Do yourself a favor and watch even five minutes.
And this. This is what it looks like when core members of a niche extreme sporting community launch a competitive tour with the goal of pushing boundaries, shattering perceptions, scaring the goodness gracious out of those in rider’s vests, dropping jaws of those watching at home, diluting none of the love, passion, raison d’être.
Natural Selection’s Revelstoke stop showed what is possible in wildest dreams instead of cursed Oklahoma-by-way-of-Oprah-Winfrey-mush.
For those unawares, the aforementioned Natural Selection was Travis Rice’s answer to Olympic snowboarding. Driven by a love of nature and wild backcountry feats, he wanted it to be more honest, closer in spirit to what turned him on rather than halfpipe trick ponying and/or artificial slopestyling.
And now in its third year, after Jackson Hole, Bald Face and Alaska features this Revelstoke business is… mind bending.
A playing field so wide, with so many native features, cliffs, chutes, crazy steep and just plain crazy as to utterly boggle.
To strike fear into the heart of the passive observer and the willing participant alike.
I attended the press/athlete mixer last evening before today’s running, the fact that they allow press and rider to mingle over alcohol, a feat in and of itself, but last evening no athlete was drinking. Terror clawed as Rice had naturally selected the apocalypse. I have, truly, never seen professionals so green in the face, outside Filipe Toledo at Teahupoo.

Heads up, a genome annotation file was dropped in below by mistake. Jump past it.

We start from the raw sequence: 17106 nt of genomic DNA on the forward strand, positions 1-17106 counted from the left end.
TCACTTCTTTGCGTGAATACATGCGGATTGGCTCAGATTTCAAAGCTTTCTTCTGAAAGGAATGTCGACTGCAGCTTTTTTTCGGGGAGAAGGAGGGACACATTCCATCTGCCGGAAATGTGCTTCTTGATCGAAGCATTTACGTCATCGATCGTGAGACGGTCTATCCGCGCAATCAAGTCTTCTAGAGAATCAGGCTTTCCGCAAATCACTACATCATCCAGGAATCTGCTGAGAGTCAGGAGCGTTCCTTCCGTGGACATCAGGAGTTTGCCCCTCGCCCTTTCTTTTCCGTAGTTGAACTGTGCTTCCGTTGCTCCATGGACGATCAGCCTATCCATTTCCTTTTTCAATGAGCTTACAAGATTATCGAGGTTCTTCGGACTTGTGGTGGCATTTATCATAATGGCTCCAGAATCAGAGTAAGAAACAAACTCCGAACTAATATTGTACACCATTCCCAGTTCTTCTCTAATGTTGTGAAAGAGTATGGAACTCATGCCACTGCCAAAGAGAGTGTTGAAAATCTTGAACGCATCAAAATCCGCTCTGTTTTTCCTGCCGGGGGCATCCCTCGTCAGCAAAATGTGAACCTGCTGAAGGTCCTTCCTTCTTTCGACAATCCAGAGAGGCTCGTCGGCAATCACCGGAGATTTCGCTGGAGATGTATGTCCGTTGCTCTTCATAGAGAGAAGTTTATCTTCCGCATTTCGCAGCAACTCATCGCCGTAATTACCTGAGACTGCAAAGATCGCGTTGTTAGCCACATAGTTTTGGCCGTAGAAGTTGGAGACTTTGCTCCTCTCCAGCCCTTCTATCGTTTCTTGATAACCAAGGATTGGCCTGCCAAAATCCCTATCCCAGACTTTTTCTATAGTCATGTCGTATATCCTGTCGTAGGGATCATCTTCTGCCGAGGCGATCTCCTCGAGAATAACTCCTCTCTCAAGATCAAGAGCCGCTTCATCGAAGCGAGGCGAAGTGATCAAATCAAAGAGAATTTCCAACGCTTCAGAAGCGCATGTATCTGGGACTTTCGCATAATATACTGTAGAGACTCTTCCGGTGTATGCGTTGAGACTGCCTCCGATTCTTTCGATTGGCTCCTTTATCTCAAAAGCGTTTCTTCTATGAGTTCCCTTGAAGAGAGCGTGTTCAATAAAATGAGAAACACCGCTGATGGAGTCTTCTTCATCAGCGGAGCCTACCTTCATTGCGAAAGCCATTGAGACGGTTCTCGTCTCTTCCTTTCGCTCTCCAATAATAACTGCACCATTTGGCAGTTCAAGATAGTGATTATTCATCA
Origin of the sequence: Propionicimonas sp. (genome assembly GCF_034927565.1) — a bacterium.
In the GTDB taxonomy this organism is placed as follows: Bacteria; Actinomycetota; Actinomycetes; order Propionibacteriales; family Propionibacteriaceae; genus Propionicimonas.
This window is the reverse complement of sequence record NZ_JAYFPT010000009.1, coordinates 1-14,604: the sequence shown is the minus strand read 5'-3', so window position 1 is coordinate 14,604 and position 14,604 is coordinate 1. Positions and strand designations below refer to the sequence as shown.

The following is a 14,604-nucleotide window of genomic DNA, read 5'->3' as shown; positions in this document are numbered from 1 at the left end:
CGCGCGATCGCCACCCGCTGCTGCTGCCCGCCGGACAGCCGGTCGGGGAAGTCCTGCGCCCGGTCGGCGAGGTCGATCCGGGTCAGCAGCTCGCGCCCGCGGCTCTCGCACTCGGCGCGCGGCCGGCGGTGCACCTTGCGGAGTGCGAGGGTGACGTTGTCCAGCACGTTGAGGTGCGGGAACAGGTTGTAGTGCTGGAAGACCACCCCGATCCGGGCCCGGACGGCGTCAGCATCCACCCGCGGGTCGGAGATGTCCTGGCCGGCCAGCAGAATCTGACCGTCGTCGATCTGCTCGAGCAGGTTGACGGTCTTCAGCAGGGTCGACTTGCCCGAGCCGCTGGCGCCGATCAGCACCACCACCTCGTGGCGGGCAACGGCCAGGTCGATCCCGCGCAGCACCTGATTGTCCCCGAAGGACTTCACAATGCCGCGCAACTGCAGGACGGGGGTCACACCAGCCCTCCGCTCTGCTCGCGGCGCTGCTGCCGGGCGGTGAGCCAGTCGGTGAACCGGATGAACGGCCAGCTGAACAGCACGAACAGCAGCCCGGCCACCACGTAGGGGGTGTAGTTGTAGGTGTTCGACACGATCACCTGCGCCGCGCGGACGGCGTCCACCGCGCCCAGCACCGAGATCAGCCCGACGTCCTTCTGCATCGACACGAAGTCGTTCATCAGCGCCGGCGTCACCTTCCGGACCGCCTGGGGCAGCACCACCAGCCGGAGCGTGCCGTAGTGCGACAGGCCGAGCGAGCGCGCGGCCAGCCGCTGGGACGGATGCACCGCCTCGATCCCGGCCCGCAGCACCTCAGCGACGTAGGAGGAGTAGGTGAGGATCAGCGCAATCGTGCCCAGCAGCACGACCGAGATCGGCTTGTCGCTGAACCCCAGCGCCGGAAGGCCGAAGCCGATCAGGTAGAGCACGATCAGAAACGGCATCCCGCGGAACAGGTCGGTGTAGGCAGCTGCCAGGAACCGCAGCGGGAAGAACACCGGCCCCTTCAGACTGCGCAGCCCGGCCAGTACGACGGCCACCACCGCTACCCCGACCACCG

Jared Elston, the youngest rider and son of a professional surfer, said that he had been studying the course as much as he could (riders are not allowed on until their first run but can examine maps and drone angles) but Rice was the only one of them who had ever ridden anything quite like this.
Mikkel Bang, a viking, wasn’t drinking though I coaxed him into one beer. A proper viking. One beer.
The morning broke, blue sky’d and glorious, but a heavy chill hung in the air. The wife, who has collaborated with Rice for 20 years and was out the door for a sunrise helicopter to the course muttered, “Why did Travis have to pick this. Why couldn’t he have just gone a little more mellow.”
As if to rub everyone’s noses right in it, Rice elected to drop first into the untracked wild. I won’t get into the contest format, here, (though it is better than professional surfing in every way) and there he went, commentators holding breath, drones buzzing. The next four-plus hours featured some of the most stunning extreme sport in history. The best snowboarders in the world getting lost in the trees. The best snowboarders in the world getting hung up mid cliff and having to sort a way off as it would have been virtually impossible to help them. The best snowboarders in the world being forced to push the very boundary of potential, flipping, twisting racing down sheer vertical drop and not for some fake midwest fan, either, but for the core of the core.
For each other.
It was for snowboarders, by snowboarders and it sang.
Oh the women were there too. There was no quarter for them, no easier line or more comfortable conditions, and they made history, from Zoi Sadowski-Synnott to Hight to Kimmy Fasani fresh off beating cancer throwing some of the biggest hammers of the day.
In an alternate universe, World Surf League Chief of Executives Erik Logan and his Chief of Sport Jessi Miley-Dyer are headed to Austin, Texas for South by Southwest in order to speak on “Surfing’s Swell of Success and the Business Behind it” and praising themselves on social media for it.
They honestly suck.